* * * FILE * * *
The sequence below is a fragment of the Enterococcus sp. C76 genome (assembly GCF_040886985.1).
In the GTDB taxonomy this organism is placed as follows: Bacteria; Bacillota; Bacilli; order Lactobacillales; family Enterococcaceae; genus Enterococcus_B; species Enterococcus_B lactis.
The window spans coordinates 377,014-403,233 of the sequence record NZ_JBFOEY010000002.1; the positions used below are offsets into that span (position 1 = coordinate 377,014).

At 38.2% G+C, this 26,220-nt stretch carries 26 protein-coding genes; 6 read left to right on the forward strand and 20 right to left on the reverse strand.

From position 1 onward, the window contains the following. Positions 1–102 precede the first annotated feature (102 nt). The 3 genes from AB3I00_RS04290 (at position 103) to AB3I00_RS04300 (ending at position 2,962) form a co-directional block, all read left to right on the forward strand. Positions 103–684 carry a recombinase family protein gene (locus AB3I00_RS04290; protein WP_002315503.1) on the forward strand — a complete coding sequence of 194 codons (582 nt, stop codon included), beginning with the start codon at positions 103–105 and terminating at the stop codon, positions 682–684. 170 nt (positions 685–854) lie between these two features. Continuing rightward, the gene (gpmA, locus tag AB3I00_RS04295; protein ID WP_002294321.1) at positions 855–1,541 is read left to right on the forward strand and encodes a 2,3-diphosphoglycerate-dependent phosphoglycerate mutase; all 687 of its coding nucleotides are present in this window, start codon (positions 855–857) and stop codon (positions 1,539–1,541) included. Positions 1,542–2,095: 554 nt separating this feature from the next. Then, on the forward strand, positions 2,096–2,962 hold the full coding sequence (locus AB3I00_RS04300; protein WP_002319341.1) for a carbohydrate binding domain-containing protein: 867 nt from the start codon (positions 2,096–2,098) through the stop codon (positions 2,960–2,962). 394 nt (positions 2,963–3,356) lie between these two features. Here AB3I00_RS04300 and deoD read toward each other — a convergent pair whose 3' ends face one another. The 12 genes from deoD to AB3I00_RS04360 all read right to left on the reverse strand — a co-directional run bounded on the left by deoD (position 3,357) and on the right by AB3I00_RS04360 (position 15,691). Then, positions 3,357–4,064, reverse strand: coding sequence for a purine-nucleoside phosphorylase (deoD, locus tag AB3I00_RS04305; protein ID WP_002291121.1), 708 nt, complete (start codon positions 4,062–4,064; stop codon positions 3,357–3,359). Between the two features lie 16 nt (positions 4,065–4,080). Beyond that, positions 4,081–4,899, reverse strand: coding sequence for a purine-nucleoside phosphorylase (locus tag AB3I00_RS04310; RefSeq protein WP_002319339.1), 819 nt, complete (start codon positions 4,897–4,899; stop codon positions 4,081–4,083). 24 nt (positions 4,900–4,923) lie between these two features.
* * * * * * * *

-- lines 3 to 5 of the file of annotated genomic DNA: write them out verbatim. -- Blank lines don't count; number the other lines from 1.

The window spans coordinates 377,014-403,233 of the sequence record NZ_JBFOEY010000002.1; the positions used below are offsets into that span (position 1 = coordinate 377,014).

At 38.2% G+C, this 26,220-nt stretch carries 26 protein-coding genes; 6 read left to right on the forward strand and 20 right to left on the reverse strand.

From position 1 onward, the window contains the following. Positions 1–102 precede the first annotated feature (102 nt). The 3 genes from AB3I00_RS04290 (at position 103) to AB3I00_RS04300 (ending at position 2,962) form a co-directional block, all read left to right on the forward strand. Positions 103–684 carry a recombinase family protein gene (locus AB3I00_RS04290; protein WP_002315503.1) on the forward strand — a complete coding sequence of 194 codons (582 nt, stop codon included), beginning with the start codon at positions 103–105 and terminating at the stop codon, positions 682–684. 170 nt (positions 685–854) lie between these two features. Continuing rightward, the gene (gpmA, locus tag AB3I00_RS04295; protein ID WP_002294321.1) at positions 855–1,541 is read left to right on the forward strand and encodes a 2,3-diphosphoglycerate-dependent phosphoglycerate mutase; all 687 of its coding nucleotides are present in this window, start codon (positions 855–857) and stop codon (positions 1,539–1,541) included. Positions 1,542–2,095: 554 nt separating this feature from the next. Then, on the forward strand, positions 2,096–2,962 hold the full coding sequence (locus AB3I00_RS04300; protein WP_002319341.1) for a carbohydrate binding domain-containing protein: 867 nt from the start codon (positions 2,096–2,098) through the stop codon (positions 2,960–2,962). 394 nt (positions 2,963–3,356) lie between these two features. Here AB3I00_RS04300 and deoD read toward each other — a convergent pair whose 3' ends face one another. The 12 genes from deoD to AB3I00_RS04360 all read right to left on the reverse strand — a co-directional run bounded on the left by deoD (position 3,357) and on the right by AB3I00_RS04360 (position 15,691). Then, positions 3,357–4,064, reverse strand: coding sequence for a purine-nucleoside phosphorylase (deoD, locus tag AB3I00_RS04305; protein ID WP_002291121.1), 708 nt, complete (start codon positions 4,062–4,064; stop codon positions 3,357–3,359). Between the two features lie 16 nt (positions 4,065–4,080). Beyond that, positions 4,081–4,899, reverse strand: coding sequence for a purine-nucleoside phosphorylase (locus tag AB3I00_RS04310; RefSeq protein WP_002319339.1), 819 nt, complete (start codon positions 4,897–4,899; stop codon positions 4,081–4,083). 24 nt (positions 4,900–4,923) lie between these two features.